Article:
Put the helmets on and gear up for the eclectic, electronically-minded Taiwanese Slipper Mafia. “Shirin Market” revs up our Asian adventure. Pretty soon, 20 mph makes way for 60 mph. Sung samples and fiery percussive flavors lap up the road markings, devouring the white lines and replacing them with a white-hot python of fire. Do you want to go for a late night drive?
The streets of Tokyo and Taipei are deserted. The black body of the bike drifts through an equally black city, lit only by the dazzling neon of popular clubs and shady bars. Dark synths illuminate blood-red, blurry rivers that normally masquerade as traffic signals. Taking in the less scenic of routes, the bike pulls over to the curb and checks out the local nightlife as the track comes to a standstill. Tonight, Ashwood Shepard is on the radio. The nocturnal jets are on their final approach; the synths have a case of red-eye, too. Blinking red and white lights flash out from the tips of invisible wings as the plane banks slowly.
The bass rumbles heavily and is almost scorched at the sides thanks to the fierce afterburn of the revving engine. It adds fuel for the road, and it’s unashamed in its drunken lust for midnight power and energy as a deluge of rain intrudes. At three in the morning, restless, skittery beats kick the sheets away, and the dull thump of an energetic house party rocks the humid air. Some syncopated and uneven hip-hop beats make the road a little bumpy; the music isn’t always a smooth ride. The beats are gritted like pebbles on the surface of the road. The synths grind them up and leave them as particles on the record, scattered into dust by the spinning rotation of the wheels. Darkly electronic layers intertwine and passionately wrap themselves around each other, like midnight lovers. The record has an undeniably dark, electronic tone that rises up and surrounds the music like a clogged tail of cigarette smoke.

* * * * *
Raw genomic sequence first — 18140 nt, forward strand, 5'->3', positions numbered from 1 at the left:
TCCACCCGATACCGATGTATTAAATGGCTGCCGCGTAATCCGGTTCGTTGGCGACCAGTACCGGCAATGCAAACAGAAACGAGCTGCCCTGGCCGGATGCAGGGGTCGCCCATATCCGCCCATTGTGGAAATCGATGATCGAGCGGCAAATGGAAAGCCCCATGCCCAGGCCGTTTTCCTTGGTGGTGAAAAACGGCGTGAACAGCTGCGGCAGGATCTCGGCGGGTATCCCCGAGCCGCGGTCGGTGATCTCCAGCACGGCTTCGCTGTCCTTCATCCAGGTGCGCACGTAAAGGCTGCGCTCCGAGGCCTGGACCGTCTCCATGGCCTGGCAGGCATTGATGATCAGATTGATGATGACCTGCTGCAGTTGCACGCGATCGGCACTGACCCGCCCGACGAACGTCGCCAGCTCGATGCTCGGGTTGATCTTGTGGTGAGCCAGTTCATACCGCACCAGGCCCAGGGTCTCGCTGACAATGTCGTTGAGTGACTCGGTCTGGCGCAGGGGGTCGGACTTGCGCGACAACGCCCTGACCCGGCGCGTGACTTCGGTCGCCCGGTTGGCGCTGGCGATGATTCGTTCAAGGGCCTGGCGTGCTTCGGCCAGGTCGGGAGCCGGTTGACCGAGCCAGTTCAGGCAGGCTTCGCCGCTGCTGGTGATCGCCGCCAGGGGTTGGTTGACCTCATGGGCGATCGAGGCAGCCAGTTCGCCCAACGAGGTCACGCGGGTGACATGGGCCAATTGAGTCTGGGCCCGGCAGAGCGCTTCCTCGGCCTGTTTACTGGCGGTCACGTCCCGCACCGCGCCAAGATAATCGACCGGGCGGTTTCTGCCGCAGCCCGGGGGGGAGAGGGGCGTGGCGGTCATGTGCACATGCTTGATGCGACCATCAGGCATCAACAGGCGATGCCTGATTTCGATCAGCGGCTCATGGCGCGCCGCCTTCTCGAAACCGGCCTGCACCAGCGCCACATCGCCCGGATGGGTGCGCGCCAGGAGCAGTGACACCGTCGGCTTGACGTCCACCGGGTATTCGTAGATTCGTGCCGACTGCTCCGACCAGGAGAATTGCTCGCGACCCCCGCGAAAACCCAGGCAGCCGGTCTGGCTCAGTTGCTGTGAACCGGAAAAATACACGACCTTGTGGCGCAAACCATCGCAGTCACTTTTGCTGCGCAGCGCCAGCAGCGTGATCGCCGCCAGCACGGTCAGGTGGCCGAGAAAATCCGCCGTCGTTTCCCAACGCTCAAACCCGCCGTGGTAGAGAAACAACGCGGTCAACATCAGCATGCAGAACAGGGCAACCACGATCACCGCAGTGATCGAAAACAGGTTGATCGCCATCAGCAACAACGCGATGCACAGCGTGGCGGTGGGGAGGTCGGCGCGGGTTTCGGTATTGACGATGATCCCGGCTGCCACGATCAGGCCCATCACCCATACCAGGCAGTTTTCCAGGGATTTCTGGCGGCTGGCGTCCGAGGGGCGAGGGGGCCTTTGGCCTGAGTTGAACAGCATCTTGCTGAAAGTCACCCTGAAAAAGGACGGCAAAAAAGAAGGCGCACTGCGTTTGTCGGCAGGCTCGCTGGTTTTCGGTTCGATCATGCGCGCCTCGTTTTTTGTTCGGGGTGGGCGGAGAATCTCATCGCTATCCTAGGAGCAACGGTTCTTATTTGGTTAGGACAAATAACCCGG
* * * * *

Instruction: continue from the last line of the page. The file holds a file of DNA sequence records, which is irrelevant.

The road dips with a heavy beat and bounces the wheels against the concrete. A small cast of characters make themselves known. Party-goers and late night drinkers can be seen, but they flash by. Vocals, both masculine and feminine, lend colorful shades to the record. Some sampled early jazz intermingles with the thunderous, very modern clink and clank of a silver-chained beat. Seductive vocals sing in the night. The record calms and comes close to entering chill-out, but the beats are just too beastly for the music to ever fully unwind. Unveiling the morning light, the soothing ambient is as smooth as melting caramel. Drive safely. (James Catchpole)